Testimony: Investments to Address a Second Pandemic, the Mental Health Crisis, in NYC - NAMI-NYC

Testimony: Investments to Address a Second Pandemic, the Mental Health Crisis, in NYC

Good Afternoon Chair Linda Lee, Chair Lynn Schulman and Members of both the Committee on Health, and Committee on Mental Health, Disabilities, and Addictions. My name is Kimberly Blair, and I am here to testify as the Manager of Public Policy and Advocacy for the National Alliance on Mental Illness of NYC (NAMI-NYC), one of the largest affiliates of the National Alliance on Mental Illness, a grassroots mental health advocacy organization. I also come to you as a peer with lived experience and as a supportive family member.

For 40 years, NAMI-NYC has provided free, groundbreaking advocacy, education, and support services to individuals impacted by mental illness and is the only organization in NYC to extend these services to their family members, caregivers, and friends, completely free of charge. Our organization does this so that these individuals can serve as a strong support system for their loved ones with mental health conditions.

Today, I am here to highlight six priority areas the City can invest in to support the mental health community and address the second pandemic – the mental health crisis – currently affecting all New Yorkers, not just those with formal diagnoses.

  1. First, we would like to see funds available for community-based organizations (CBOs), such as ours, who invest in family support systems to build protective factors within an individual’s environment to influence long-term, positive mental health outcomes.
  2. Additionally, we would like to see grants to the CBOs who operate crisis respite centers to expand upon their current services and open new, 24/7 centers in each borough to respond to increased needs at this moment and prepare for the launch of 988, which will need these centers as options for follow-up care.
  3. Third, we would like to see a financial commitment towards the recruitment and retention of BIPOC mental health professionals, especially those studying through our CUNY system, to provide culturally competent and linguistically appropriate care to our diverse community members, including those living in “mental health care deserts.”
  4. Next, we would like to see funding for the universal screening of all public school students, grades pre-K through 12, to gauge the status of their mental health needs and post-COVID trauma. The City should then use the data obtained by these to fund and hire more mental health professionals in each school, as needed, to support our next generation.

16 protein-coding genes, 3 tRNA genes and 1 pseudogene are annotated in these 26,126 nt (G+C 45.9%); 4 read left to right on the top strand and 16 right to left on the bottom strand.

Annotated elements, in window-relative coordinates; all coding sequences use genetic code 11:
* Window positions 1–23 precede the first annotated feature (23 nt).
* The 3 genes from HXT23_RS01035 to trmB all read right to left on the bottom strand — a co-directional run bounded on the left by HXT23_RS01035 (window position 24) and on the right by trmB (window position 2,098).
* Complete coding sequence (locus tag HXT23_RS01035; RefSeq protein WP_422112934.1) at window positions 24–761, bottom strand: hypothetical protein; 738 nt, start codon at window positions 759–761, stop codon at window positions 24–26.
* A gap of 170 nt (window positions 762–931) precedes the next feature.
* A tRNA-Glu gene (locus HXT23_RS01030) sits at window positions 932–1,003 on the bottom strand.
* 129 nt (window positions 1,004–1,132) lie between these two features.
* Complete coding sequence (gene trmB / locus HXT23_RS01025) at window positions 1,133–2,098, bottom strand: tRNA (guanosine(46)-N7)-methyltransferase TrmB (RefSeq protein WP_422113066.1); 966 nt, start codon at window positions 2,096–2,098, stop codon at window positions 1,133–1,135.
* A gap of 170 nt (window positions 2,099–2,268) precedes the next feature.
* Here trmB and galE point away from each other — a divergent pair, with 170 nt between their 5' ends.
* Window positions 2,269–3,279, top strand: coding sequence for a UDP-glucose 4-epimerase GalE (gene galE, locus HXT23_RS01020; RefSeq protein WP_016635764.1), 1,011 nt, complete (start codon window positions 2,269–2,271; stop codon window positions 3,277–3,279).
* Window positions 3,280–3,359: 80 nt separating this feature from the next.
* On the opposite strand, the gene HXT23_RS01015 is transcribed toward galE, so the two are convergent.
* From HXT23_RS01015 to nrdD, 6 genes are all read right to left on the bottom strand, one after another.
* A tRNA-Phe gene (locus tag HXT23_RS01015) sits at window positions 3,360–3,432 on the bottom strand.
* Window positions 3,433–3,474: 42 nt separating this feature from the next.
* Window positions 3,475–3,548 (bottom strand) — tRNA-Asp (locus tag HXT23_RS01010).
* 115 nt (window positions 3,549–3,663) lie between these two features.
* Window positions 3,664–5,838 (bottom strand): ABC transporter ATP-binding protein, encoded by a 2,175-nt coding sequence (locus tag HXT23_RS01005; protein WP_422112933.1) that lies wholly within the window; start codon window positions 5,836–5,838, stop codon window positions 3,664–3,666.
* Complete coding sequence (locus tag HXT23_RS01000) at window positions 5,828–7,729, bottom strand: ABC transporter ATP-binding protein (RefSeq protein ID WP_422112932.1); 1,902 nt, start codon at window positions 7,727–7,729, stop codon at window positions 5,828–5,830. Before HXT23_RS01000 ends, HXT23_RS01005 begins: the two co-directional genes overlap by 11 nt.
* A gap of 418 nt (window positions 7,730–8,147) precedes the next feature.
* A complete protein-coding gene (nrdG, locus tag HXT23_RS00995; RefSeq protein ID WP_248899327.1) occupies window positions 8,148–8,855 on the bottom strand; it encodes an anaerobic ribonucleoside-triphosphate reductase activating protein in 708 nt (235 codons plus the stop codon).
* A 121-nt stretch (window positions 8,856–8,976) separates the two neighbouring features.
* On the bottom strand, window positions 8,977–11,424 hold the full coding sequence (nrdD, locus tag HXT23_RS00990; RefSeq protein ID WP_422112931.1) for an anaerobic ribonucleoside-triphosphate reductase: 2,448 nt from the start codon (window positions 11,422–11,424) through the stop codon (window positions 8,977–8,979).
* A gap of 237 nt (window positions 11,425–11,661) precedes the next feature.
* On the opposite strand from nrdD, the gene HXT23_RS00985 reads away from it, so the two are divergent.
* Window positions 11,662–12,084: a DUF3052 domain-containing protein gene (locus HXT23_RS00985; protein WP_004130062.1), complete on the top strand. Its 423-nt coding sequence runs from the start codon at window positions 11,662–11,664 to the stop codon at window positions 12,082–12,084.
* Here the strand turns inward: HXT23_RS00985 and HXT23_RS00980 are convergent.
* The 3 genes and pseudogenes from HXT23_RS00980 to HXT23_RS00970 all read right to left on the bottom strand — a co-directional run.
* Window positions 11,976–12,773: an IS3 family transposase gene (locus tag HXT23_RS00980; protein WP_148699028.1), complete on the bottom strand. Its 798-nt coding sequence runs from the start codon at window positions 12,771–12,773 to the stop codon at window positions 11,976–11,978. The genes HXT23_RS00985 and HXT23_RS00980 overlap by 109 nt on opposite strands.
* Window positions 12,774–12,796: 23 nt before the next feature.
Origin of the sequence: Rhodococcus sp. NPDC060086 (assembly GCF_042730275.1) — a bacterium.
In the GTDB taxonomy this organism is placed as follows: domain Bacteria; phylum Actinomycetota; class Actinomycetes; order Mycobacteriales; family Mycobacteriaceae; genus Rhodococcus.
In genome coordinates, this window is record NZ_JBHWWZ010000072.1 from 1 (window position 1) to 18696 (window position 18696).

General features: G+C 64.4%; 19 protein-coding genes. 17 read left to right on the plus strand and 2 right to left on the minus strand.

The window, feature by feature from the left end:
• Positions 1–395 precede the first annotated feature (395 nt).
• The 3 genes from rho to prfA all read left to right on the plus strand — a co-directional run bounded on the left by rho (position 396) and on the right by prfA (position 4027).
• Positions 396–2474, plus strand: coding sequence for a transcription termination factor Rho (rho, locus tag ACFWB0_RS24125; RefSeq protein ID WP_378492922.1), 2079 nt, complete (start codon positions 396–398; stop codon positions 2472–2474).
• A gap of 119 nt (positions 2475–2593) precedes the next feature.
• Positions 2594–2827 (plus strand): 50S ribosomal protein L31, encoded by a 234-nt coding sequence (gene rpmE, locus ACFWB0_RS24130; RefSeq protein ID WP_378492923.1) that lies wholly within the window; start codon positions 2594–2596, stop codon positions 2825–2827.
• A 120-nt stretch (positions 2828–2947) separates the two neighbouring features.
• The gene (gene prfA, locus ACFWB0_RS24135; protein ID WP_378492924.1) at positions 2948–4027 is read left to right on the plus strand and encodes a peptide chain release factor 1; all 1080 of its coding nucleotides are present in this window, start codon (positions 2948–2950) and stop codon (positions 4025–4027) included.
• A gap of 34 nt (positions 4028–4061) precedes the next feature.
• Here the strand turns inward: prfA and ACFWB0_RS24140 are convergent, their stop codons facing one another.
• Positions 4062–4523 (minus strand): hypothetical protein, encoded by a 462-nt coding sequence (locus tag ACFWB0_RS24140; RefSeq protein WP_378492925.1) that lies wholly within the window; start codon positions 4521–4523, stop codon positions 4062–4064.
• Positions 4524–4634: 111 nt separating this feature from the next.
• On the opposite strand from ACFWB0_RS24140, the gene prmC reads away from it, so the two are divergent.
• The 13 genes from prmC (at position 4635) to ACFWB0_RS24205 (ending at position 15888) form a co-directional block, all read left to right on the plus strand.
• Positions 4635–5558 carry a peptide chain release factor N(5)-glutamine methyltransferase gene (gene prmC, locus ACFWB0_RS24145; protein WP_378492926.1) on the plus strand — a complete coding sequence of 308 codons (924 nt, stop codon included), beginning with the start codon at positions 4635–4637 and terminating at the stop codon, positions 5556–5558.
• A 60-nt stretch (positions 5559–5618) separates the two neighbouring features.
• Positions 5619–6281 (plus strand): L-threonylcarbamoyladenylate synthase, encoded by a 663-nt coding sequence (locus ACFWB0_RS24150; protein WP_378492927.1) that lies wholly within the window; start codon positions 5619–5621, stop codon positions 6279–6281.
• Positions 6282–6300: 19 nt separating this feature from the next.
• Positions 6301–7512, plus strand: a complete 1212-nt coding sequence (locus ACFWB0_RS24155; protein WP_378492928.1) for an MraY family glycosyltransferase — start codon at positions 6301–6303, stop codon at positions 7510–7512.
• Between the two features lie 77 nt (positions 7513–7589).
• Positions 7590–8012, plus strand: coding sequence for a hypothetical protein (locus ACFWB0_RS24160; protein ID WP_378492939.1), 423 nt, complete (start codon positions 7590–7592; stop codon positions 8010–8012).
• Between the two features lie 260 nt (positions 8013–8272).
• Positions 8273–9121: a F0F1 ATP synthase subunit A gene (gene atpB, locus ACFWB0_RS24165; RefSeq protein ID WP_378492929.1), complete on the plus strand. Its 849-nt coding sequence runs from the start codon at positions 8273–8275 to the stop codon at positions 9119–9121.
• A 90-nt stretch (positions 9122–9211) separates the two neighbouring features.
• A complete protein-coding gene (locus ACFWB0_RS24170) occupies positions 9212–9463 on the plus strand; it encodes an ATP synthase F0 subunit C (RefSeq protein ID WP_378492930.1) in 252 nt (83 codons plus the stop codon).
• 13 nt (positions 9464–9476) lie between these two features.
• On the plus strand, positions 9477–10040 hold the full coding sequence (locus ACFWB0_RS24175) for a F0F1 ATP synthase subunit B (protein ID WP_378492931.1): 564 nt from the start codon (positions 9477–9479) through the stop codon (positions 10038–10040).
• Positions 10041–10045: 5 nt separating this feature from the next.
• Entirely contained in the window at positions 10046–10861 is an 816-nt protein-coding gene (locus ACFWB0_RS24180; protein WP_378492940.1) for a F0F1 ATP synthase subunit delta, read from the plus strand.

5. Fifth, we need to revisit the $112 million designated in the last Mayor’s FY22 Recovery Budget for non-police response to mental health crisis calls. As consistently proposed by CCIT-NYC, we need this and future crisis funding to go towards a proven model that works by centering peer crisis workers and independent Emergency Medical Technicians (EMTs) as first responders to mental health crisis calls. The City should consider funding to adjust the B-HEARD program to move towards this peer-centered model.
  6. Finally, we would like to see the funding proposed under Mayor Adam’s and Governor Hochul’s “Subway Safety Plan” to go towards peer outreach workers and increased supportive housing–not towards police or co-response teams–so that workers can conduct psychoeducation and build the connections necessary to motivate and engage individuals on the subway and city streets in their own recovery and support services. Governor Hochul’s preliminary budget proposes $11 billion to support the operation of shelter and supportive housing units across New York State. City Council needs to be assessing this allocation of funds and whether it is enough based on the repercussions of this plan which will leave many individuals experiencing mental health crises, dual diagnoses and other disabilities evicted from what may be their only safe haven while navigating their recovery. In the case that this Council concludes that the proposed funding is not enough for our city’s needs, City Council needs to allocate more funding in its budget to accommodate for increased supportive housing.

We hope you consider our testimony.

Thank you for your time,
Kimberly Blair, MPH (she/her/hers)
Manager of Public Policy & Advocacy
National Alliance on Mental Illness of NYC (NAMI-NYC)

Written testimony on behalf of NAMI-NYC for the Committees on Health and on Mental Health, Disabilities and Addiction to consider in response to March 9, 2022 New York City Council’s Budget and Oversight Hearings.